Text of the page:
100 million Americans go online for health information.
of what they find is hard to understand, and often incorrect
and incomplete. Consult several Web sites, but also
check with a physician. In general, government and university
sites are the most reliable.
Institutes of Health
Not the prettiest of the lot, but for authoritative
and reliable patient information without the hype, this
government-sponsored network of sites is tops. Search
NIH's 27 branches (the National Cancer Institute, for
example) for detailed information and government research.
Or click on Health Information and link to Medlineplus
where you can easily navigate 450 topics, from back
pain to amyotrophic lateral sclerosis (Lou Gehrig's
disease). Also, a clinical trials database.
& Drug Administration
Good drug information. You can look up FDA-labeling
for new drugs aproved since 1998 and find an exhaustive
rundown on efficacy and safety. In the MedWatch section,
look up drug-safety labeling changes since 1996 and
alerts on drugs, dietary supplements and other products.
Aetna U.S. Healthcare's portal gets content mainly from
Harvard Medical School, though not all of the staff
is academic. A recent article asks "Do cell phones
cause cancer? (Answer: no.) Distinctive features include
a section on dental health, a link to FDA drug safety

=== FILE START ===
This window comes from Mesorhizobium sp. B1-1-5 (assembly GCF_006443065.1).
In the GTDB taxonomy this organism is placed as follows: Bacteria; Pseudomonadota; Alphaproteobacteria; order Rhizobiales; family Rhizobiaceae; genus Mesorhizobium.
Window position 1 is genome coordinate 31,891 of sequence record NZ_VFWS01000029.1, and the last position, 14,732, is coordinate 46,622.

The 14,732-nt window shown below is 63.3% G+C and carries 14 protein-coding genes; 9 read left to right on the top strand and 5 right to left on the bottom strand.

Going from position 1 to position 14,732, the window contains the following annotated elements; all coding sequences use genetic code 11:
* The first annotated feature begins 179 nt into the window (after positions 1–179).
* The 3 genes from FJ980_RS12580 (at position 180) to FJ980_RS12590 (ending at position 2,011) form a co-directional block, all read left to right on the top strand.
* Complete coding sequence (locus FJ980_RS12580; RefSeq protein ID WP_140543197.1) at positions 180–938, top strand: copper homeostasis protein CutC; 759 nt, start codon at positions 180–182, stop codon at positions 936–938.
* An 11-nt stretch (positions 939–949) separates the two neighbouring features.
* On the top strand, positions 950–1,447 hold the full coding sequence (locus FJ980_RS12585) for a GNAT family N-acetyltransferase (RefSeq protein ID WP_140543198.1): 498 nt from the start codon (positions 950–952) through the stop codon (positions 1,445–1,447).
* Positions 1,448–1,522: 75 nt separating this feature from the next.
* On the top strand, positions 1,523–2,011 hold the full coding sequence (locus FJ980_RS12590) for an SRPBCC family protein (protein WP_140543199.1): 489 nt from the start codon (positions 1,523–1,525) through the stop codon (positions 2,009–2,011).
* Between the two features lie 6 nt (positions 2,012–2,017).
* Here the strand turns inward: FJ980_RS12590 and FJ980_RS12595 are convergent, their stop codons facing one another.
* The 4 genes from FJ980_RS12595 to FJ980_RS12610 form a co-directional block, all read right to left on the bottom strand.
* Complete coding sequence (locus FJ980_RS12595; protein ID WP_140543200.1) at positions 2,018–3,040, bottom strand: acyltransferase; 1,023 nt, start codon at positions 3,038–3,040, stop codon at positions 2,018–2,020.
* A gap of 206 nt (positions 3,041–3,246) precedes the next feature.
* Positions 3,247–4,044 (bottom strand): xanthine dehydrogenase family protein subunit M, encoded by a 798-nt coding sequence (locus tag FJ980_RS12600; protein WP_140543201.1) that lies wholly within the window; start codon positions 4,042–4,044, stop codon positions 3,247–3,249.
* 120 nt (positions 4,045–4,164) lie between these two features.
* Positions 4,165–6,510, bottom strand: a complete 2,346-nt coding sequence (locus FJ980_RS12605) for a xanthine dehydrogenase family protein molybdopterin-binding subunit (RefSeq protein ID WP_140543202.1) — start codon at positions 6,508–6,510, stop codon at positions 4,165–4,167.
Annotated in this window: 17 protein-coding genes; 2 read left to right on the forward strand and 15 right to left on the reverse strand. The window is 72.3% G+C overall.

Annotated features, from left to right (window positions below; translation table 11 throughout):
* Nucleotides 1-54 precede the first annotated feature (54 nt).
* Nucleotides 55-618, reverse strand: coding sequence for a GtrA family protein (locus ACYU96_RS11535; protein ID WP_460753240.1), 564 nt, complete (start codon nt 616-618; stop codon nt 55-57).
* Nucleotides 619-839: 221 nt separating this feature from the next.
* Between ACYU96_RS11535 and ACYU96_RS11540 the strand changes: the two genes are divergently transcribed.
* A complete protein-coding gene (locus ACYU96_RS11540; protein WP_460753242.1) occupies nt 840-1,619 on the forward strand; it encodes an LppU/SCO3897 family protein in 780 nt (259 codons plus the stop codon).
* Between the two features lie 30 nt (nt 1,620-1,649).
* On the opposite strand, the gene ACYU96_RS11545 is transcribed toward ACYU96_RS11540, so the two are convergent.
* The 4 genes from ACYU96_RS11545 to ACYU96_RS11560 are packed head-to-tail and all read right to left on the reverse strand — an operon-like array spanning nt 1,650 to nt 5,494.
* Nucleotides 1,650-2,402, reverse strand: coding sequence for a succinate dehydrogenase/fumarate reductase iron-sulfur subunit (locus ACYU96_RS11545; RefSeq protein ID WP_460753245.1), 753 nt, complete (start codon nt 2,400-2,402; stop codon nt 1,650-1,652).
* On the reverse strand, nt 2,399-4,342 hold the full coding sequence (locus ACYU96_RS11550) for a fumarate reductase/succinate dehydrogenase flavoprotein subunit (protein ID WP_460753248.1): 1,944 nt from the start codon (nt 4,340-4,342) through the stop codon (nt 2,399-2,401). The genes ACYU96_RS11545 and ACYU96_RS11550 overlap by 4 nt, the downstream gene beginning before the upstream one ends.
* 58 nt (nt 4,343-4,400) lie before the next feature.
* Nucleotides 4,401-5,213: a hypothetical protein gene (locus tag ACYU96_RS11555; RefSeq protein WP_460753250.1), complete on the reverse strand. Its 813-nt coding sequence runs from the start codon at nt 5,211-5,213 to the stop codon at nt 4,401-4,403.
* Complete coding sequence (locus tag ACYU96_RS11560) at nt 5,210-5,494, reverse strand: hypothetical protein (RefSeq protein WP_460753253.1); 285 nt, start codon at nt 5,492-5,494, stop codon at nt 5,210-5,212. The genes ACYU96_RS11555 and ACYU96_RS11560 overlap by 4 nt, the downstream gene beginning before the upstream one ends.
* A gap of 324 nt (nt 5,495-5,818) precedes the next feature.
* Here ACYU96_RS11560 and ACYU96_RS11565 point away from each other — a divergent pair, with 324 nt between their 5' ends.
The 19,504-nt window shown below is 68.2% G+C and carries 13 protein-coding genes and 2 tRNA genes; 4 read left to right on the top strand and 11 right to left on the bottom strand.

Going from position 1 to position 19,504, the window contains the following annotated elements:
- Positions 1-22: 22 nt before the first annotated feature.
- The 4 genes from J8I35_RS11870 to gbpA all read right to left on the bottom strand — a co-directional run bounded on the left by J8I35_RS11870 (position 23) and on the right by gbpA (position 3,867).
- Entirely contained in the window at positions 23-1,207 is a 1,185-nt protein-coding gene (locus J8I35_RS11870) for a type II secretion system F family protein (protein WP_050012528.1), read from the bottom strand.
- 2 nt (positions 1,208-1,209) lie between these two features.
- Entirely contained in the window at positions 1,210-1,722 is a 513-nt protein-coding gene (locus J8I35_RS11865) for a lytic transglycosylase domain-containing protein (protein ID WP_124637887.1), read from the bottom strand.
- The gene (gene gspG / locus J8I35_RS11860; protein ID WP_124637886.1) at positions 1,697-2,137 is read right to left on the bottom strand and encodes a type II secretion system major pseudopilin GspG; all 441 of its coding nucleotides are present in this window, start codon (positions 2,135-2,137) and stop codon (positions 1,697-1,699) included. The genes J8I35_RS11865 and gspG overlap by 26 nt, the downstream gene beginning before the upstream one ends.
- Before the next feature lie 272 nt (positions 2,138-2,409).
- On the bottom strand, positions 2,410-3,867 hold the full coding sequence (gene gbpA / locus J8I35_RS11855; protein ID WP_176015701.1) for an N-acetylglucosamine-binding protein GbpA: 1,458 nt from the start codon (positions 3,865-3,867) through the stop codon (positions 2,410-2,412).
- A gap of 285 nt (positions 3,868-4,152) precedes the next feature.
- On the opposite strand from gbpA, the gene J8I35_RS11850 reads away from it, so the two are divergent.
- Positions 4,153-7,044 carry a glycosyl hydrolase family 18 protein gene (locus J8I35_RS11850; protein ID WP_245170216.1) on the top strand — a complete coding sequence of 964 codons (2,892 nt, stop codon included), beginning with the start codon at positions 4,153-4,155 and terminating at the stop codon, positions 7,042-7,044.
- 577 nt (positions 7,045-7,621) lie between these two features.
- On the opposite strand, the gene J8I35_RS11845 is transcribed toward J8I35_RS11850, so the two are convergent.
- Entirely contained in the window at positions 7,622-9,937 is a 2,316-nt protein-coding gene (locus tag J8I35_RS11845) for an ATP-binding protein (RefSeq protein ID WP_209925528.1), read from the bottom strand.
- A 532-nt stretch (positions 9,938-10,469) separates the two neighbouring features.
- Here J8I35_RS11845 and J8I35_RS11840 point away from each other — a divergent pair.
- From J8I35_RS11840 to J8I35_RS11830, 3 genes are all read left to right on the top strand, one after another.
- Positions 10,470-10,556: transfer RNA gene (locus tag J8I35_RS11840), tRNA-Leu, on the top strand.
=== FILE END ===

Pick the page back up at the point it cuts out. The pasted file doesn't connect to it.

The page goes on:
alerts and interactive Cool Tools section.
The latest news and information in 30 health categories,
written by and for health care professionals. On a given
day there might be 40 bulletins. Customize the home
page to get news by specialty and sign up for weekly
updates via e-mail. When the jargon gets too thick-and
it will-you can always click over to the civilian site,
CBS Health Watch, but it's less trustworthy.
Addresses both the clinical and human sides of cancer.
Run by the University of Pennsylvania Cancer Center,
this authoritative site covers the gamut from financial
issues and symptom management to art and writing programs
that help patients heal. Breast cancer information even
covers pregnant woment and those with silicon implants.
Debunks health care hype on the Web. Run by retired
psychiatrist Dr. Stephen Barrett, this no-frills site
blasts the claims of chiropractors, acupuncturists and
homeopathic healers. Hundreds of articles attack dubious
treatments for serious conditions, such as pultiple
sclerosis. Links to government consumer sites.
Before you go under the knife, check out this site run
by Dr. Harold Portnoy, a Michigan neurosurgeon. Thoroughly
details 50 surgical procedures, from heart valve surgery
to Lasik vision correction. Clearly written and beautifully
illustrated with diagrams and animated pictures, each
section describes the anatomy of the body part in question,
pathologies, symptoms and complications. Fast despite
all the graphics.